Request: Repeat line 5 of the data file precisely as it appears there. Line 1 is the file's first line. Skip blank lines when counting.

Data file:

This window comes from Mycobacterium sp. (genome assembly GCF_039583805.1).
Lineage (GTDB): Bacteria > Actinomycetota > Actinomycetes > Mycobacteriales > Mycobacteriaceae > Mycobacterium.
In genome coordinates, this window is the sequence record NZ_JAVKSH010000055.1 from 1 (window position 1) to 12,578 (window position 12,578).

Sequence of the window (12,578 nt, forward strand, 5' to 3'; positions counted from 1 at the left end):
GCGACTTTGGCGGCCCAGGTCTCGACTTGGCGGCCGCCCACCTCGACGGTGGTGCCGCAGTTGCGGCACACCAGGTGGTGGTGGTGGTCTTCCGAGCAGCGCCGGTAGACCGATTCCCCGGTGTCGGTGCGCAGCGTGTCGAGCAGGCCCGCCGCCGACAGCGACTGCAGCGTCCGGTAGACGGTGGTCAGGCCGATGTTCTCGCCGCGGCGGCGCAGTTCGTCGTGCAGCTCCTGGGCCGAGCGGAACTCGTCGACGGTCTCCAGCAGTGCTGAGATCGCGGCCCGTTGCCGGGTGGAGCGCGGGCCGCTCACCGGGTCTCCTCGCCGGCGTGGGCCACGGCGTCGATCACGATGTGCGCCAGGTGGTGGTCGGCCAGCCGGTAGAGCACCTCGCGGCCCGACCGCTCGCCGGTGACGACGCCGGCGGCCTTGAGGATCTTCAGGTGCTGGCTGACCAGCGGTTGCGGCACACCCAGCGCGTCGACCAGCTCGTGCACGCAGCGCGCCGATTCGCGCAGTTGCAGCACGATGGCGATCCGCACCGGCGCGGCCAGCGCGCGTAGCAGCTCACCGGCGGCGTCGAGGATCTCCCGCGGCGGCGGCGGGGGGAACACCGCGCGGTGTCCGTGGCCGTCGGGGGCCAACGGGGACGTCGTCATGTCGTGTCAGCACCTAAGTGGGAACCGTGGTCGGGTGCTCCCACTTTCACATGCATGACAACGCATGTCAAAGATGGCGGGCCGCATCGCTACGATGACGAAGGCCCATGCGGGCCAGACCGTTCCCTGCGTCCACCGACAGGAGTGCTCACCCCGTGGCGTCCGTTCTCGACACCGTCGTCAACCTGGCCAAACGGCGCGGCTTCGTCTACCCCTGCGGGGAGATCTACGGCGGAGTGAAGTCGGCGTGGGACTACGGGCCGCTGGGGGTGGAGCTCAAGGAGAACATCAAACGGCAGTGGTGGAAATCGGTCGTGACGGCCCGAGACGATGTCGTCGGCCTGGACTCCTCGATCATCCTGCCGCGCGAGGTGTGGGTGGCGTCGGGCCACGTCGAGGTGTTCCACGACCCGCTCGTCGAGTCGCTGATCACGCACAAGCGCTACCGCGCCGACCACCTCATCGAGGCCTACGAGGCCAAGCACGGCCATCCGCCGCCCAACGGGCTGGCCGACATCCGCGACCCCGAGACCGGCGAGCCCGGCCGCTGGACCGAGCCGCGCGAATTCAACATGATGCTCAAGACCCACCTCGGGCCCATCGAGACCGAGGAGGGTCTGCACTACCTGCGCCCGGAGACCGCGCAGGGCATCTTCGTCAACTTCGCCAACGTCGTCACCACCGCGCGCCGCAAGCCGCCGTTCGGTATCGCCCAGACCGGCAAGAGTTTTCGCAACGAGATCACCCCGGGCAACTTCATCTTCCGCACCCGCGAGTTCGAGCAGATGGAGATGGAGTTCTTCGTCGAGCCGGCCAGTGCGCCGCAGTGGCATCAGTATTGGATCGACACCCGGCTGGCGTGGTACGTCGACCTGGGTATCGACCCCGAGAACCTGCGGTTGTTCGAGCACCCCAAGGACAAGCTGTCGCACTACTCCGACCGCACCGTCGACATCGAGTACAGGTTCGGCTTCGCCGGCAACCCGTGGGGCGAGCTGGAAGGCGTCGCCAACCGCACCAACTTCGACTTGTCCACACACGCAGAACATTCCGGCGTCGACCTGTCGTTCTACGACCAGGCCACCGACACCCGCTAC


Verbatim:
GCGACTTTGGCGGCCCAGGTCTCGACTTGGCGGCCGCCCACCTCGACGGTGGTGCCGCAGTTGCGGCACACCAGGTGGTGGTGGTGGTCTTCCGAGCAGCGCCGGTAGACCGATTCCCCGGTGTCGGTGCGCAGCGTGTCGAGCAGGCCCGCCGCCGACAGCGACTGCAGCGTCCGGTAGACGGTGGTCAGGCCGATGTTCTCGCCGCGGCGGCGCAGTTCGTCGTGCAGCTCCTGGGCCGAGCGGAACTCGTCGACGGTCTCCAGCAGTGCTGAGATCGCGGCCCGTTGCCGGGTGGAGCGCGGGCCGCTCACCGGGTCTCCTCGCCGGCGTGGGCCACGGCGTCGATCACGATGTGCGCCAGGTGGTGGTCGGCCAGCCGGTAGAGCACCTCGCGGCCCGACCGCTCGCCGGTGACGACGCCGGCGGCCTTGAGGATCTTCAGGTGCTGGCTGACCAGCGGTTGCGGCACACCCAGCGCGTCGACCAGCTCGTGCACGCAGCGCGCCGATTCGCGCAGTTGCAGCACGATGGCGATCCGCACCGGCGCGGCCAGCGCGCGTAGCAGCTCACCGGCGGCGTCGAGGATCTCCCGCGGCGGCGGCGGGGGGAACACCGCGCGGTGTCCGTGGCCGTCGGGGGCCAACGGGGACGTCGTCATGTCGTGTCAGCACCTAAGTGGGAACCGTGGTCGGGTGCTCCCACTTTCACATGCATGACAACGCATGTCAAAGATGGCGGGCCGCATCGCTACGATGACGAAGGCCCATGCGGGCCAGACCGTTCCCTGCGTCCACCGACAGGAGTGCTCACCCCGTGGCGTCCGTTCTCGACACCGTCGTCAACCTGGCCAAACGGCGCGGCTTCGTCTACCCCTGCGGGGAGATCTACGGCGGAGTGAAGTCGGCGTGGGACTACGGGCCGCTGGGGGTGGAGCTCAAGGAGAACATCAAACGGCAGTGGTGGAAATCGGTCGTGACGGCCCGAGACGATGTCGTCGGCCTGGACTCCTCGATCATCCTGCCGCGCGAGGTGTGGGTGGCGTCGGGCCACGTCGAGGTGTTCCACGACCCGCTCGTCGAGTCGCTGATCACGCACAAGCGCTACCGCGCCGACCACCTCATCGAGGCCTACGAGGCCAAGCACGGCCATCCGCCGCCCAACGGGCTGGCCGACATCCGCGACCCCGAGACCGGCGAGCCCGGCCGCTGGACCGAGCCGCGCGAATTCAACATGATGCTCAAGACCCACCTCGGGCCCATCGAGACCGAGGAGGGTCTGCACTACCTGCGCCCGGAGACCGCGCAGGGCATCTTCGTCAACTTCGCCAACGTCGTCACCACCGCGCGCCGCAAGCCGCCGTTCGGTATCGCCCAGACCGGCAAGAGTTTTCGCAACGAGATCACCCCGGGCAACTTCATCTTCCGCACCCGCGAGTTCGAGCAGATGGAGATGGAGTTCTTCGTCGAGCCGGCCAGTGCGCCGCAGTGGCATCAGTATTGGATCGACACCCGGCTGGCGTGGTACGTCGACCTGGGTATCGACCCCGAGAACCTGCGGTTGTTCGAGCACCCCAAGGACAAGCTGTCGCACTACTCCGACCGCACCGTCGACATCGAGTACAGGTTCGGCTTCGCCGGCAACCCGTGGGGCGAGCTGGAAGGCGTCGCCAACCGCACCAACTTCGACTTGTCCACACACGCAGAACATTCCGGCGTCGACCTGTCGTTCTACGACCAGGCCACCGACACCCGCTAC